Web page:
W. Somerset Maugham's 1908 novel "The Magician" is, as Robert Calder's introductory essay frankly admits, derivative of the then-current public fascination with the occult. Maugham was between best-sellers and writing for income; the result is formulaic, but still an example of the author's ability to tell a good story.

"The Magician" concerns a handful of characters in the Paris of the 1890's. Gifted surgeon Arthur Burdon is engaged to his young and beautiful ward Margaret, who lives in Paris with her friend and former teacher, the plain but sensible Susie Boyd. Arthur's old friend and mentor Doctor Porhoet, a researcher into the mysterious ways of the East, introduces everyone to the ostentatious Oliver Haddo, a man who both charms and repulses, and who claims great abilities beyond the pale of accepted science. When Haddo provokes a dispute with Arthur and is thrashed for his bad manners, he vows a terriable vengeance. The instrument of his revenge will be Arthur's fiance and involve events absolutely unbelievable in the cold light of day.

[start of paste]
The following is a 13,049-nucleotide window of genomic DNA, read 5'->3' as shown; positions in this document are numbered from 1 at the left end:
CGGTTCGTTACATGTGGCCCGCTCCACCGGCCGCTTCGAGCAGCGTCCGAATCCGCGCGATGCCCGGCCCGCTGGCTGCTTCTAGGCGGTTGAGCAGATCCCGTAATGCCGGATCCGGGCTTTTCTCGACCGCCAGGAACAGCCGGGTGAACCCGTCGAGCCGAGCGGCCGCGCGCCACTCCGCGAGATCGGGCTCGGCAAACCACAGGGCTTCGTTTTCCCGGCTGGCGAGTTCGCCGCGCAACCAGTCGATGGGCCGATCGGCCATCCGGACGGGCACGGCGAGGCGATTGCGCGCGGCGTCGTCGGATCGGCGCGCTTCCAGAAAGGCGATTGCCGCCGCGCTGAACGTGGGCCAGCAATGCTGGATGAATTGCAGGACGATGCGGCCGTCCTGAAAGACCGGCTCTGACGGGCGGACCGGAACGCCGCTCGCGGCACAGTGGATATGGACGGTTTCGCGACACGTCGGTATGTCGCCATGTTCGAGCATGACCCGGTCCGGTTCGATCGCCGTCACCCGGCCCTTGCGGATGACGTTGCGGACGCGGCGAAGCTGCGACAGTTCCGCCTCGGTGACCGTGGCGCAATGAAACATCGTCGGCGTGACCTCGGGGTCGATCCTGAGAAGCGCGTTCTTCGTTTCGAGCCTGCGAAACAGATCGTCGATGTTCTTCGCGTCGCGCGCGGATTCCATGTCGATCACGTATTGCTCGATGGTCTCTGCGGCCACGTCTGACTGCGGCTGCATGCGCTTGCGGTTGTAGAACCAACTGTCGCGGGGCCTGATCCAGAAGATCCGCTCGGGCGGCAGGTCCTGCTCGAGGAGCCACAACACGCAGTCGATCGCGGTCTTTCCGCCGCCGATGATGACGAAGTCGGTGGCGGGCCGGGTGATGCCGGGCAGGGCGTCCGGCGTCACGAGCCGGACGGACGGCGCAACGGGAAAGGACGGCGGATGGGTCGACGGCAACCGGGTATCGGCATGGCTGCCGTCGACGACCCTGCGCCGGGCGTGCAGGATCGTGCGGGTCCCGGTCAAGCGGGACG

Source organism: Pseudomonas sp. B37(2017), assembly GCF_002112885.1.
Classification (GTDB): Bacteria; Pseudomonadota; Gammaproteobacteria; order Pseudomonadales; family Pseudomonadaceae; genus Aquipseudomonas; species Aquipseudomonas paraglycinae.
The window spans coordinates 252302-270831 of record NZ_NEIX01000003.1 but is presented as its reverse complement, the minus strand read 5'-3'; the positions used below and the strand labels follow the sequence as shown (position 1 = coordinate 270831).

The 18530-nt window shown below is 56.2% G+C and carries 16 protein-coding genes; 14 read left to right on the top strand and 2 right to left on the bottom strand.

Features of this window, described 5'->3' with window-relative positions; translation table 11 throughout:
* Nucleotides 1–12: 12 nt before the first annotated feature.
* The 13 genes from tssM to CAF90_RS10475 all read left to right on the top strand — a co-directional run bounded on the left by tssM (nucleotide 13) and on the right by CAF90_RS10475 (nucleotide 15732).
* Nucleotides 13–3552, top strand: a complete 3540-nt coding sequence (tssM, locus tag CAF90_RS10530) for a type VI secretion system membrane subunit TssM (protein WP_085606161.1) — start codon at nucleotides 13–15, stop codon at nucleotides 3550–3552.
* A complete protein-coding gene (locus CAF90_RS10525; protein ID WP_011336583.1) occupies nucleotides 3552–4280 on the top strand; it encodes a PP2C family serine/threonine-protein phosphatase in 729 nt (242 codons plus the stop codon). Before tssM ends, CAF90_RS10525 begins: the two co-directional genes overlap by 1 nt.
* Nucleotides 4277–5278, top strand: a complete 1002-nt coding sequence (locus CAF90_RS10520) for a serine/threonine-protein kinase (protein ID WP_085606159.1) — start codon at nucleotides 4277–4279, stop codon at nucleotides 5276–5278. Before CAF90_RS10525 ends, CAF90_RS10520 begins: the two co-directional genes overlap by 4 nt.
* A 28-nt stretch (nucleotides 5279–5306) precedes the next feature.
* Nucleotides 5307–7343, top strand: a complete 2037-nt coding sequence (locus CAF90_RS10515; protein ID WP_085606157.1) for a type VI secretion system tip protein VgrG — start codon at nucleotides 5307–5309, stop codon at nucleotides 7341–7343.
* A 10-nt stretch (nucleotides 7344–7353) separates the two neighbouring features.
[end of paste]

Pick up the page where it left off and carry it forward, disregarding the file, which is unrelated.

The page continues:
The story moves from Paris to London and finally to a remote country estate in the North of England, where an unsuspected horror awaits. Along the way, Arthur's eyes will be opened to a reality beyond his medical training, Margaret's friend Susie will find herself caught between her loyalty to her friend and the demands of her own heart, and Dr. Porhoet will come face to face with the end point of his researches. If not Maugham's best work, it is still a fun read which captures his gift for places and people; the plot would make a great horror film script. "The Magician" is recommended to his fans.
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2 of 3 people found the following review helpful By violeta on May 6, 2012
Format: Paperback Verified Purchase
I am a big fan of Somerset Maugham and this book is an eye opener. I warmly recommend it. It will make you think and reconsider your believes.